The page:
Tuesday, October 22, 2013

Favorite Resources in Exploring and Learning about China

Throughout our year of "virtually travelling" to China, I have come across and used many resources to guide our exploration. Books, videos, and the internet are used regularly either as a starting point (inspiration for activity or recipe) or as a means in itself. I refer to them as they come up in posts, but there are a few general resources that we have used regularly that I would like to highlight.


Cultural China

This compendium on Chinese culture is fascinating, and I am engrossed anytime I am on this site - as well as reminded that our yearly exploration is only scratching the surface of the rich Chinese culture. The home page changes regularly, featuring current news, culture, history, stories, traditions to name a few. I often go on the site to look up something specific, and end up reading about half a dozen posts, having to tear myself away.
(Just now, in getting the link, I was waylaid reading about traditional toys, chabaixi tea customs, chinese greetings, and congee's health benefits)

You Tube

Of course, we often look up something we have heard or read about on youtube, and invariably find someone's take on it - though some videos are better than others :)

Hello China is a series that took 100 Chinese words that represent Chinese culture, and for each word made a 2-3min video about it with narration, animation, and great video footage. Short and sweet, these are great to introduce a concept about China to kids. They are sometimes very general, for example "music" or "family", and sometimes very specific: "chime bells", "chrysanthemum", with everything in between, including zodiac and various festivals.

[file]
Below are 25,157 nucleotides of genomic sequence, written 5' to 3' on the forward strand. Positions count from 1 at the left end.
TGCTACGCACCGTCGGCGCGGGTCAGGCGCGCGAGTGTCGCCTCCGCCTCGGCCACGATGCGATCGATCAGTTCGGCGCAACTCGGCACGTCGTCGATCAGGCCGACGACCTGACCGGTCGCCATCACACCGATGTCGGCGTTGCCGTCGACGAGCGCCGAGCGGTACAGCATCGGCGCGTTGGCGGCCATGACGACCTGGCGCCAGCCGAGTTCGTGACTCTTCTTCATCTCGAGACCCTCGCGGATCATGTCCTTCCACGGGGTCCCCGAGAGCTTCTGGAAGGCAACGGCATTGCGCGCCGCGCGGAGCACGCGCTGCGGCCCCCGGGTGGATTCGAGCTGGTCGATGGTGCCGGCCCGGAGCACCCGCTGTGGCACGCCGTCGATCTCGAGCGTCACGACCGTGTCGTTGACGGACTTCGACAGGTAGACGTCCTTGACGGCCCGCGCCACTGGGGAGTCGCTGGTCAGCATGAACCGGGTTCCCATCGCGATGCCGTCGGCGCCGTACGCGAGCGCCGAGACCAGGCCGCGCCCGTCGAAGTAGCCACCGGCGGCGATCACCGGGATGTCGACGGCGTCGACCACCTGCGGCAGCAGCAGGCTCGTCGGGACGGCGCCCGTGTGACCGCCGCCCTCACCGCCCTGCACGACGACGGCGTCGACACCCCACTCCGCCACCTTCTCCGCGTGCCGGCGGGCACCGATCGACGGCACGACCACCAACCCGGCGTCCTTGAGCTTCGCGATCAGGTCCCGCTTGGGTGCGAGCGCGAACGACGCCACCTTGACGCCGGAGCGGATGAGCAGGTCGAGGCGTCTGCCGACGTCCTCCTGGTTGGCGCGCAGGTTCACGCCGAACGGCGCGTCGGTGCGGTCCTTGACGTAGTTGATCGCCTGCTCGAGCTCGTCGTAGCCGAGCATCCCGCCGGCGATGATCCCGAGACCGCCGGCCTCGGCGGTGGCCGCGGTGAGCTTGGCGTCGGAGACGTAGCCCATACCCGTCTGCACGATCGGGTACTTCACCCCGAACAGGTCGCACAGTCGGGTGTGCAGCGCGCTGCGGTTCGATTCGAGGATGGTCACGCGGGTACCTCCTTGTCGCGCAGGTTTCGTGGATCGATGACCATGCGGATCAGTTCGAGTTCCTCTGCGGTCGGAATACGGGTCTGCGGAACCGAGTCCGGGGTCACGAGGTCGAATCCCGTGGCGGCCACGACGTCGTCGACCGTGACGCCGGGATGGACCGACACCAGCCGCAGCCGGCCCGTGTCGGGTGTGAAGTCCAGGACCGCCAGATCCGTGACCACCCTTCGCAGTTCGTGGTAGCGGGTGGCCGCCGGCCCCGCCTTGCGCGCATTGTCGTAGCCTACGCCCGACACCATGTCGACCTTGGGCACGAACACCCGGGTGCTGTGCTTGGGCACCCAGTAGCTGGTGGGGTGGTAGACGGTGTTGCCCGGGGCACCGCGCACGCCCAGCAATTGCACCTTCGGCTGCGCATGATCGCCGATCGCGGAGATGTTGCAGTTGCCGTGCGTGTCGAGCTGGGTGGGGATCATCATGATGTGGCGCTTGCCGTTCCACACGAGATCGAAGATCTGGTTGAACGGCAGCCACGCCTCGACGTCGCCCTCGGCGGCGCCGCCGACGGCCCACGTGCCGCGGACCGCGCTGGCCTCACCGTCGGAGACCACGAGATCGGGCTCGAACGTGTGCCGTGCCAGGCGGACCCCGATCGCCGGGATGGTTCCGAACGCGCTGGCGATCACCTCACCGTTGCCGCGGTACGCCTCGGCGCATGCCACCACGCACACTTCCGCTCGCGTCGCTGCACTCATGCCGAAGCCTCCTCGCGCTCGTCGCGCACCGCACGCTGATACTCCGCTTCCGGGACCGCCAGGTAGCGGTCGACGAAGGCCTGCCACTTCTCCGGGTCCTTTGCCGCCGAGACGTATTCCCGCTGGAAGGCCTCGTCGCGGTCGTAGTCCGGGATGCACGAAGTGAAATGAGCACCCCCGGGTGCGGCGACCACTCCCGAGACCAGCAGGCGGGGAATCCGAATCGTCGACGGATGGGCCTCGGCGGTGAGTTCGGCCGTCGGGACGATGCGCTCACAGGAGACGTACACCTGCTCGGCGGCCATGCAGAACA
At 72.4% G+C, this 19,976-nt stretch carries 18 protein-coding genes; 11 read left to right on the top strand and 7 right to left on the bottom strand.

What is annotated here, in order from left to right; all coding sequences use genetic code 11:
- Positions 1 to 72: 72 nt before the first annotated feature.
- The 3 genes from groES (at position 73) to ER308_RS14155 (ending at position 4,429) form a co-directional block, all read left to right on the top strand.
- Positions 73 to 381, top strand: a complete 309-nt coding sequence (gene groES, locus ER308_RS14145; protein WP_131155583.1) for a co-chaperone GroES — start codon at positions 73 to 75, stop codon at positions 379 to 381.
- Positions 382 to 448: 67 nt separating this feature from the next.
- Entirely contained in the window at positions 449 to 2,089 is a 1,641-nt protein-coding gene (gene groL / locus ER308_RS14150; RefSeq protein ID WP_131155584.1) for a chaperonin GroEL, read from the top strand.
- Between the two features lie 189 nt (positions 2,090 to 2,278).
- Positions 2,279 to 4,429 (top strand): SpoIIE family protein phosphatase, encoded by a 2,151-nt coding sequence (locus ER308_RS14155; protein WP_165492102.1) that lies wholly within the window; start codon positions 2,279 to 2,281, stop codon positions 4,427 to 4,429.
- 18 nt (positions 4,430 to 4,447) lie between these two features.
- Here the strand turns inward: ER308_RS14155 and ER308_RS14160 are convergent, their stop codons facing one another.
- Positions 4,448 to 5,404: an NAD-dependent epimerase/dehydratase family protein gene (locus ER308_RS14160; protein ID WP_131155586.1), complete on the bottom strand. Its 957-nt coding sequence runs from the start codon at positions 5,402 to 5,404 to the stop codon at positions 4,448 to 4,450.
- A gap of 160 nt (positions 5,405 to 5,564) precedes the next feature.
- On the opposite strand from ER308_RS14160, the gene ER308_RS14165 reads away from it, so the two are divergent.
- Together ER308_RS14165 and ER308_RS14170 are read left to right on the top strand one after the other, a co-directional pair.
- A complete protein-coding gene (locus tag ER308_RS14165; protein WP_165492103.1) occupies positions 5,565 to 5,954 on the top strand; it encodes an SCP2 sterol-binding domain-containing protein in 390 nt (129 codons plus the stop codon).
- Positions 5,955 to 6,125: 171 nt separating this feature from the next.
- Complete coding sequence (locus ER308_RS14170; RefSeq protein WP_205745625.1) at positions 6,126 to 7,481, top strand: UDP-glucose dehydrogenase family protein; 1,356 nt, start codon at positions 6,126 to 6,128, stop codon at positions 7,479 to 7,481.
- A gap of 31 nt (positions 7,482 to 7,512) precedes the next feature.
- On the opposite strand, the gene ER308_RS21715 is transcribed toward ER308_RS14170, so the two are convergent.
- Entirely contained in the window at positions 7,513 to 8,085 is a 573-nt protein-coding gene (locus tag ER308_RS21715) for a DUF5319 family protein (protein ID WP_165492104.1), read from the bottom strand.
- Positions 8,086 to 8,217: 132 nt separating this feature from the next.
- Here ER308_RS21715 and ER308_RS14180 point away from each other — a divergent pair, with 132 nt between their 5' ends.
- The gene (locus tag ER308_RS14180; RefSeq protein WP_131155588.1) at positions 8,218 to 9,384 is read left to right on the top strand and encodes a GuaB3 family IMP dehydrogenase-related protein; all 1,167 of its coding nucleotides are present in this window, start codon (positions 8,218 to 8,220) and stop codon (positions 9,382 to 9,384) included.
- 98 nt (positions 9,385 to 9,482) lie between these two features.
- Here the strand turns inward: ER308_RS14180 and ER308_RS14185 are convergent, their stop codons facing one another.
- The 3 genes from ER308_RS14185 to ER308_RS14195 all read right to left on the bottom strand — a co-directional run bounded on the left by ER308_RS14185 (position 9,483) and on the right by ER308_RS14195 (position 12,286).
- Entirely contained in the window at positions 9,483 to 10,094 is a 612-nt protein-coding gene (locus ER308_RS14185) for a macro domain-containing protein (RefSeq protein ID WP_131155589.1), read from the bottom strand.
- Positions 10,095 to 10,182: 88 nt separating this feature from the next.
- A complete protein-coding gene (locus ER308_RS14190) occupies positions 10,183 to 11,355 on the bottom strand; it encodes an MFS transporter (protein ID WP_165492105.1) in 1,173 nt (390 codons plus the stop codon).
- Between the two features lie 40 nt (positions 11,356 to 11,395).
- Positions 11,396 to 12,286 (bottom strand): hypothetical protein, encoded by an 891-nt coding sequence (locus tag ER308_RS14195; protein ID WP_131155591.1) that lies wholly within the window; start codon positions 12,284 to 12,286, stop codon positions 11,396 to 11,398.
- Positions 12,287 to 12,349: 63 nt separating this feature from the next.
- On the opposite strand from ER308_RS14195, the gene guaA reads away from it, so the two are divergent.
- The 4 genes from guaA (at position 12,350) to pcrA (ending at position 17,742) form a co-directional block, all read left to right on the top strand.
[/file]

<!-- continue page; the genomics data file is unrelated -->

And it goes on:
Globe Trekker  travel documentary series has been a favorite in our family for years - they are our go to videos to learn about what it would be like to travel to another country. The hosts are youthful, engaging and everyone in our family can appreciate and/or relate to them - despite all of our age differences. They travel on a budget, go on and off the beaten road, and spend time with the locals. Note, these videos are not geared toward children, but are appropriate for the family, as long as you are prepared to see the reality of their travels - this has included the occasional disturbing scene, for example, in a Chinese apothecary, an attendant skinned a snake for medicinal purposes. 

BBC's Wild China  is an impressive six part nature documentary. Each episode is an hour long, and focuses on a specific area of China: its wildlife and nature and how these impact and are impacted by the local communities. It was filmed in HD and the cinematography is stunning. The girls love learning about wildlife, and really enjoyed these. We spread them out throughout the year and have been amazed at the beautiful scenery and diversity found in China. From bamboo bats (they live inside bamboo!) to cormorant fisherman, fascinating creatures and customs impressed us all. 


We read many a book related to our country of choice, from illustrated fables to books with general overviews or specific topics. I've posted about specific books throughout the year with related activities or information, and these can be found in the right sidebar under Read Your Way Around China. Here are the books and series that we particularly enjoy, and that are more generalized and therefore have not yet been mentioned:

China: Land, Life, and Culture John Tidey's series is a great set of books, each focusing on certain aspects of China: Arts and Culture; History and Government'; Land and Climate; People and Cities; Plants; Wildlife. These books are a must if you plan on studying China. Informative, colorful, filled with fun facts and photographs, these are great on their own, or as introductions to encourage further research.